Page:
Study Guide

Cat on a Hot Tin Roof Wealth

By Tennessee Williams


Then Brother Man could get a-hold of the purse strings and dole out remittances to us, maybe get power of attorney and sign checks for us and cut off our credit wherever, whenever he wanted. (I.21.114-116)

Maggie is the only one fighting the battle against Gooper and Mae. She is acutely aware of their plan, even before they hatch it and relay it to the family. She does not want to be at the mercy of Gooper and Mae's power.

The Flynns never had a thing in this world but money and they lost that, they were nothing at all but fairly successful climbers. (I.25.219-221)

Despite Gooper and Mae's efforts to make Maggie feel like the outsider, Maggie and Mae are not so different after all. Both know what it's like to not have any money, and both are hoping they never have to be without it again. This moment also makes us realize just how carefully Maggie has paid attention to the plights and business affairs of others. She is attuned to the gossip that society gleefully churns out.

Big Daddy's made no will? Big Daddy's never made out any will in his life, and so this campaign's afoot to impress him […] (I.52.843-845)

The fact that Big Daddy's wealth is not safely protected or parceled out through a will creates insecurity for the rest of the family. However, drafting a will, in Big Daddy's mind, would involve surrendering to the notion of death, both socially and internally. He intends to outrun death. In this way, his wealth is more legendary than real, and in a household that is in many ways rotting, it is easy for us to doubt the sheer existence or size of this wealth.

Born poor, raised poor, expect to die poor unless I manage to get us something out of what Big Daddy leaves when he dies of cancer! (I.60)

Maggie doesn't hide her motives from us or from Brick. She has her own ghosts that haunt her, and these ghosts have to do with the poverty that she knows so well.

Oh, but St. Paul's in Grenada has three memorial windows, and the latest one is a Tiffany stained-glass window that cost twenty-five hundred dollars, a picture of Christ the Good Shepherd with his Lamb in his arms. (II.63)

Wealth and religion intersect in Cat through a Reverend who seems more concerned about luxury and enhancements to his church than about the spiritual well being of his flock. He's acutely aware of the wealth around him and, instead of helping to support a family haunted by death, he discusses material possessions and must leave when the talk turns to Big Daddy's cancer. Big Daddy points to the human tendency to buy and buy and buy in the hopes of finding life everlasting. It would seem the world of Cat is bereft of a spiritual center or of belief in higher power.

Why is it funny? All my family ever had was family—and luxuries such as cashmere robes still surprise me! (II.71)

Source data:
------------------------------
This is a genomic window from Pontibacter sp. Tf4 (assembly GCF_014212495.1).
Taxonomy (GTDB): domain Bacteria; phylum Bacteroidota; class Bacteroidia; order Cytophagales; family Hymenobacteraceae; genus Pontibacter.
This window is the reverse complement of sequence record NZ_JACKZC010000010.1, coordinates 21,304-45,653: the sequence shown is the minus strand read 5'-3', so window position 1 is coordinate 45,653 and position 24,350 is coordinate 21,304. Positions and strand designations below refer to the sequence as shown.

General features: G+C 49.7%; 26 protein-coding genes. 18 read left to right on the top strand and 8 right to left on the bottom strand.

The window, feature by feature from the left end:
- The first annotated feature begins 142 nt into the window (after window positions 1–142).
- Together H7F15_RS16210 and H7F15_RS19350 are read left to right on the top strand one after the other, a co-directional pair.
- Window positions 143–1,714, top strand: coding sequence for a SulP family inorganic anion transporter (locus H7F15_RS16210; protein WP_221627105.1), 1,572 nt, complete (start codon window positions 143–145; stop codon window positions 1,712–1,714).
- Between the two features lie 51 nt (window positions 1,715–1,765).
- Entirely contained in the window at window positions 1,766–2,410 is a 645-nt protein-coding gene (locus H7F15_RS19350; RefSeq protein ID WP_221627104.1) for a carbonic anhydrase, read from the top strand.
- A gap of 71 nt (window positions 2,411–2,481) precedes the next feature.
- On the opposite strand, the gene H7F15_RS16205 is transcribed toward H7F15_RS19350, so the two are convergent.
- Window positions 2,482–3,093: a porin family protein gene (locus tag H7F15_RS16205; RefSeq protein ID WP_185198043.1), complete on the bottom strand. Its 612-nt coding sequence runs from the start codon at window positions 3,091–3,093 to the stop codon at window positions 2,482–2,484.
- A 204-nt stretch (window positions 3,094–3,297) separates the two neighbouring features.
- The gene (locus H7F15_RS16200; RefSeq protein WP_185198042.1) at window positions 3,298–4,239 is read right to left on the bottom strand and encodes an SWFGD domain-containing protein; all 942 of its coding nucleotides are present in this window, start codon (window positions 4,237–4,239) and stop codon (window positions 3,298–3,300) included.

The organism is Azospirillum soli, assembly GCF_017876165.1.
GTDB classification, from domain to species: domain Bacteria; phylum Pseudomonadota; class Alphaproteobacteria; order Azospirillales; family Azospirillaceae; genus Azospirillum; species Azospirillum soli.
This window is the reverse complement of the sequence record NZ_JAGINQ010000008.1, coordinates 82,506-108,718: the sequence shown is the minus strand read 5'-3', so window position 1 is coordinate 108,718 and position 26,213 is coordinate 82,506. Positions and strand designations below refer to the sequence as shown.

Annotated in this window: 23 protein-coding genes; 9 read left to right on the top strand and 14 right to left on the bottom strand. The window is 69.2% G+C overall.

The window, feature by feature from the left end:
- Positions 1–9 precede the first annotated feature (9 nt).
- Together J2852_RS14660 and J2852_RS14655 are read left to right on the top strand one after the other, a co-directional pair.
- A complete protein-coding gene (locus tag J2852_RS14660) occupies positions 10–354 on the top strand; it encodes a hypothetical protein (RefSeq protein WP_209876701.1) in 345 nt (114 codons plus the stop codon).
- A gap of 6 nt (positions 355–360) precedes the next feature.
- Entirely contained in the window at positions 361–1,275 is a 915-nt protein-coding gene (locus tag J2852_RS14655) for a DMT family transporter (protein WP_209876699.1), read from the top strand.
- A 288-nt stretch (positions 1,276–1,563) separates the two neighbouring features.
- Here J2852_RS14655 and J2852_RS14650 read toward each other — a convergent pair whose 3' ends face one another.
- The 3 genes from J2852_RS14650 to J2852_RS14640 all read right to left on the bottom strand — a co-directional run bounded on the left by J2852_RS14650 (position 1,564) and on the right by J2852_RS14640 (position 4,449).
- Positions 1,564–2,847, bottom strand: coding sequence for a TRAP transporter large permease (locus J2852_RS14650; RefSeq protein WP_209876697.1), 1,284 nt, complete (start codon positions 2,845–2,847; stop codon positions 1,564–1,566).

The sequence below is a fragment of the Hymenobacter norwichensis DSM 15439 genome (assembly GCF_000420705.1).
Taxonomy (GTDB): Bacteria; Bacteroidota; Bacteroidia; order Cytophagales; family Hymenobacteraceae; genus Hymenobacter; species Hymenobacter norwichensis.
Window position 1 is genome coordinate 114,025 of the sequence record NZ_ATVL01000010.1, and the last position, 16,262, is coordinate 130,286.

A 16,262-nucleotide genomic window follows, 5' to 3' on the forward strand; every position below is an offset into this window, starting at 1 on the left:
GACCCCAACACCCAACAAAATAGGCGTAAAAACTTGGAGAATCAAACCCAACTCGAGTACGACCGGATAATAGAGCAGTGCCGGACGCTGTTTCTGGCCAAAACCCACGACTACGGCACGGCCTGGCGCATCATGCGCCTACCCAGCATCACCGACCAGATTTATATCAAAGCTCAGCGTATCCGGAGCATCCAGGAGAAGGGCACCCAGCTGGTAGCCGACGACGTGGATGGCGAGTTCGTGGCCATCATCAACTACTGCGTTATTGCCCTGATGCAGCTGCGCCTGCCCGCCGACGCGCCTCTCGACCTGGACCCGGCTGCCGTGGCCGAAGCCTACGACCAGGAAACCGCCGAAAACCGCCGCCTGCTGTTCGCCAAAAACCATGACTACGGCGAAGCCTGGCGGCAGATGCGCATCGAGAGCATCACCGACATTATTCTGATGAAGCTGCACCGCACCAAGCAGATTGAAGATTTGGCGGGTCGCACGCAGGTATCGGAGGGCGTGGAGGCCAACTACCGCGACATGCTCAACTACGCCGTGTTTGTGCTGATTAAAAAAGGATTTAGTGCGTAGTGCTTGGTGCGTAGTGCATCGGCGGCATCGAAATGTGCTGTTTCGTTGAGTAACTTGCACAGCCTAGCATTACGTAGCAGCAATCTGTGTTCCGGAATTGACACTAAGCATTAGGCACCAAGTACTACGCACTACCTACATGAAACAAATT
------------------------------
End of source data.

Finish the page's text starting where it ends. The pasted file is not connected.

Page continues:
Maggie has grown up poor. While she definitely knows how and when to fight for her stake in Big Daddy's wealth, she does so not out of greed, but out of a complete understanding of what it means to scrape by and to live in poverty.

[…] and so they're squaring off on it, each determined to knock off a bigger piece of it than the other whenever you let it go. (II.80.401-403)

Avarice and greed, the desire to buy things and outwit death by one day coming upon life everlasting, and the desire to hold power over others, all compel Mae, Gooper, and Maggie so much that they nearly resort to physical violence. The play is riddled with instances of characters resorting to striking others in order to get what they want.

Everywhere she wint on this whirlwind tour, she bought, bought, bought! (II.86)

Big Mama's consumption of material goods reflects a gluttony, and also echoes Big Daddy's assertion that when people buy and buy and buy, they are hoping life everlasting will one day fall into their hands.

Close on ten million in cash an' blue-chip stocks, outside, mind you, of twenty-eight thousand acres of the richest land this side of the valley Nile! (II.86)

This is the first instance in which we get a concrete sense of just how wealthy Big Daddy is. Ten million dollars in the year 1952 would equal about $79,000,000 dollars in the year 2008. Yowsa. And that's not including the 28,000 acre property value.

- the human animal is a beast that dies and if he's got money he buys and buys and buys and I think the reason he buys everything he can buy is that in the back of his mind he has the crazy hope that one of his purchases will be life everlasting!—Which it never can be… (II.89.607-612)

Again and again we see humans compared to animals throughout Cat. Big Daddy, the millionaire, understands humans' actions and desires in an animalistic sense, offering a profound explanation for the way in which humans feel the need to buy things constantly: the pursuit of eternal life. Big Daddy posits that humans use money as a weapon against death or against the great fear of death's sheer animal nature. Humans buy in the hopes of escaping death, in the hopes of becoming more than a "beast."